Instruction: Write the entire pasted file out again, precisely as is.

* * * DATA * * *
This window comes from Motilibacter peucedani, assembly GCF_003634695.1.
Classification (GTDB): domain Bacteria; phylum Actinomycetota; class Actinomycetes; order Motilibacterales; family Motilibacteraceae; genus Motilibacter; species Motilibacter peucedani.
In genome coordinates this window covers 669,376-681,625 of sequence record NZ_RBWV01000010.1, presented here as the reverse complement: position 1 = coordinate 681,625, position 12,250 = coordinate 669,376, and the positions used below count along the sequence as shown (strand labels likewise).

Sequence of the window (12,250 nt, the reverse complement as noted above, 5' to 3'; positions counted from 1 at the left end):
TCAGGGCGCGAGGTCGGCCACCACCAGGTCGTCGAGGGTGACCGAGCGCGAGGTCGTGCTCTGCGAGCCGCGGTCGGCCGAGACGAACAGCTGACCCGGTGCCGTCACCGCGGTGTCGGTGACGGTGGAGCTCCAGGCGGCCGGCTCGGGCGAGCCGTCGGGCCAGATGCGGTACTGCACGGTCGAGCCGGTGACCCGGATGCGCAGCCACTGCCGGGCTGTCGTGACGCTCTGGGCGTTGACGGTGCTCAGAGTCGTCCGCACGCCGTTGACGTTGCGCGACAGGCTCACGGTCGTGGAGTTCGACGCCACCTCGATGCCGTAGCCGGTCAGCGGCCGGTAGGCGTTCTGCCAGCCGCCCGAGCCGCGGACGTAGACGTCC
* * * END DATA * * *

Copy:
This window comes from Motilibacter peucedani, assembly GCF_003634695.1.
Classification (GTDB): domain Bacteria; phylum Actinomycetota; class Actinomycetes; order Motilibacterales; family Motilibacteraceae; genus Motilibacter; species Motilibacter peucedani.
In genome coordinates this window covers 669,376-681,625 of sequence record NZ_RBWV01000010.1, presented here as the reverse complement: position 1 = coordinate 681,625, position 12,250 = coordinate 669,376, and the positions used below count along the sequence as shown (strand labels likewise).

Sequence of the window (12,250 nt, the reverse complement as noted above, 5' to 3'; positions counted from 1 at the left end):
TCAGGGCGCGAGGTCGGCCACCACCAGGTCGTCGAGGGTGACCGAGCGCGAGGTCGTGCTCTGCGAGCCGCGGTCGGCCGAGACGAACAGCTGACCCGGTGCCGTCACCGCGGTGTCGGTGACGGTGGAGCTCCAGGCGGCCGGCTCGGGCGAGCCGTCGGGCCAGATGCGGTACTGCACGGTCGAGCCGGTGACCCGGATGCGCAGCCACTGCCGGGCTGTCGTGACGCTCTGGGCGTTGACGGTGCTCAGAGTCGTCCGCACGCCGTTGACGTTGCGCGACAGGCTCACGGTCGTGGAGTTCGACGCCACCTCGATGCCGTAGCCGGTCAGCGGCCGGTAGGCGTTCTGCCAGCCGCCCGAGCCGCGGACGTAGACGTCC